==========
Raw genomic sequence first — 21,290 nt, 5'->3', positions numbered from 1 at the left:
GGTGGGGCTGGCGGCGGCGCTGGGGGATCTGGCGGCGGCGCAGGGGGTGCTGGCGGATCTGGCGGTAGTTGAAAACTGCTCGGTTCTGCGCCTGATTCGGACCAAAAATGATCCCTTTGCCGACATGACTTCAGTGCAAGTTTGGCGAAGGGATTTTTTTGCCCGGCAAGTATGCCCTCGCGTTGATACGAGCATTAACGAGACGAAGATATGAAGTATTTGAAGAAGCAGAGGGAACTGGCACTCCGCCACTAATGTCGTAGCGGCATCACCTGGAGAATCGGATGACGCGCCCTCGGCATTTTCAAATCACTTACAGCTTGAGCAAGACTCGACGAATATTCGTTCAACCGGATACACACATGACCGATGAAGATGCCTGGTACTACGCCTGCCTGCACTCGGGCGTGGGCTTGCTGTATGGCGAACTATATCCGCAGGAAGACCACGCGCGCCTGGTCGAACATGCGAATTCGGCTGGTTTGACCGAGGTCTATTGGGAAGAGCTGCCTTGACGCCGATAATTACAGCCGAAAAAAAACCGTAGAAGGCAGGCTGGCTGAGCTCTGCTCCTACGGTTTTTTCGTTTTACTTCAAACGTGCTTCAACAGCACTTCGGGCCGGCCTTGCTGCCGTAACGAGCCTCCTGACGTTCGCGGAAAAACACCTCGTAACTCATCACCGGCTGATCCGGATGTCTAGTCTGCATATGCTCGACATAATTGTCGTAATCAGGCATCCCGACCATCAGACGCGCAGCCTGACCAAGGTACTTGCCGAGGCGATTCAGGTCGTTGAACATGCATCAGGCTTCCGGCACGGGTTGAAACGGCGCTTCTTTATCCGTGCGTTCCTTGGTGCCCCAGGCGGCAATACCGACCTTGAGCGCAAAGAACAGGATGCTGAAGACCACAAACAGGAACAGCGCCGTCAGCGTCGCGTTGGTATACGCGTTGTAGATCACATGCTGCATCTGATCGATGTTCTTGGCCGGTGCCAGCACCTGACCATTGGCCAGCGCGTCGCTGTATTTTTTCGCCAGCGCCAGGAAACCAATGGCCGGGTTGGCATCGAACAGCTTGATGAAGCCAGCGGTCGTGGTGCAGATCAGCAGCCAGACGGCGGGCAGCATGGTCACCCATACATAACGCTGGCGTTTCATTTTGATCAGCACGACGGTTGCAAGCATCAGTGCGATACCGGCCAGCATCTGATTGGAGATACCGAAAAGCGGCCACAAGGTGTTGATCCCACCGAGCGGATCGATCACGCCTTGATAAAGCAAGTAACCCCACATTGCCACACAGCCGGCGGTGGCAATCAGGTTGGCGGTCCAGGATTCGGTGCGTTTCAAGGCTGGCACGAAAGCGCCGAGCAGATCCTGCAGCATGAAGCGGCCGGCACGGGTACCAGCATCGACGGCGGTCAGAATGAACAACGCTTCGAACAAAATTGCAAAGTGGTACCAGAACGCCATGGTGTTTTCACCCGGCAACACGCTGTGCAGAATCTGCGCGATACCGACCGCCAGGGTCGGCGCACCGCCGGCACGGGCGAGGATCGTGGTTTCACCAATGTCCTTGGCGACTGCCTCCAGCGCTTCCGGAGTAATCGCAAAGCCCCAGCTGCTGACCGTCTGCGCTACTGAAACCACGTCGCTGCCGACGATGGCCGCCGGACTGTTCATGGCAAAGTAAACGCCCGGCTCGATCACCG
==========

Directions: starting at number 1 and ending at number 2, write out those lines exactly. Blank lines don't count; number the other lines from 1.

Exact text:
Raw genomic sequence first — 21,290 nt, 5'->3', positions numbered from 1 at the left:
GGTGGGGCTGGCGGCGGCGCTGGGGGATCTGGCGGCGGCGCAGGGGGTGCTGGCGGATCTGGCGGTAGTTGAAAACTGCTCGGTTCTGCGCCTGATTCGGACCAAAAATGATCCCTTTGCCGACATGACTTCAGTGCAAGTTTGGCGAAGGGATTTTTTTGCCCGGCAAGTATGCCCTCGCGTTGATACGAGCATTAACGAGACGAAGATATGAAGTATTTGAAGAAGCAGAGGGAACTGGCACTCCGCCACTAATGTCGTAGCGGCATCACCTGGAGAATCGGATGACGCGCCCTCGGCATTTTCAAATCACTTACAGCTTGAGCAAGACTCGACGAATATTCGTTCAACCGGATACACACATGACCGATGAAGATGCCTGGTACTACGCCTGCCTGCACTCGGGCGTGGGCTTGCTGTATGGCGAACTATATCCGCAGGAAGACCACGCGCGCCTGGTCGAACATGCGAATTCGGCTGGTTTGACCGAGGTCTATTGGGAAGAGCTGCCTTGACGCCGATAATTACAGCCGAAAAAAAACCGTAGAAGGCAGGCTGGCTGAGCTCTGCTCCTACGGTTTTTTCGTTTTACTTCAAACGTGCTTCAACAGCACTTCGGGCCGGCCTTGCTGCCGTAACGAGCCTCCTGACGTTCGCGGAAAAACACCTCGTAACTCATCACCGGCTGATCCGGATGTCTAGTCTGCATATGCTCGACATAATTGTCGTAATCAGGCATCCCGACCATCAGACGCGCAGCCTGACCAAGGTACTTGCCGAGGCGATTCAGGTCGTTGAACATGCATCAGGCTTCCGGCACGGGTTGAAACGGCGCTTCTTTATCCGTGCGTTCCTTGGTGCCCCAGGCGGCAATACCGACCTTGAGCGCAAAGAACAGGATGCTGAAGACCACAAACAGGAACAGCGCCGTCAGCGTCGCGTTGGTATACGCGTTGTAGATCACATGCTGCATCTGATCGATGTTCTTGGCCGGTGCCAGCACCTGACCATTGGCCAGCGCGTCGCTGTATTTTTTCGCCAGCGCCAGGAAACCAATGGCCGGGTTGGCATCGAACAGCTTGATGAAGCCAGCGGTCGTGGTGCAGATCAGCAGCCAGACGGCGGGCAGCATGGTCACCCATACATAACGCTGGCGTTTCATTTTGATCAGCACGACGGTTGCAAGCATCAGTGCGATACCGGCCAGCATCTGATTGGAGATACCGAAAAGCGGCCACAAGGTGTTGATCCCACCGAGCGGATCGATCACGCCTTGATAAAGCAAGTAACCCCACATTGCCACACAGCCGGCGGTGGCAATCAGGTTGGCGGTCCAGGATTCGGTGCGTTTCAAGGCTGGCACGAAAGCGCCGAGCAGATCCTGCAGCATGAAGCGGCCGGCACGGGTACCAGCATCGACGGCGGTCAGAATGAACAACGCTTCGAACAAAATTGCAAAGTGGTACCAGAACGCCATGGTGTTTTCACCCGGCAACACGCTGTGCAGAATCTGCGCGATACCGACCGCCAGGGTCGGCGCACCGCCGGCACGGGCGAGGATCGTGGTTTCACCAATGTCCTTGGCGACTGCCTCCAGCGCTTCCGGAGTAATCGCAAAGCCCCAGCTGCTGACCGTCTGCGCTACTGAAACCACGTCGCTGCCGACGATGGCCGCCGGACTGTTCATGGCAAAGTAAACGCCCGGCTCGATCACCG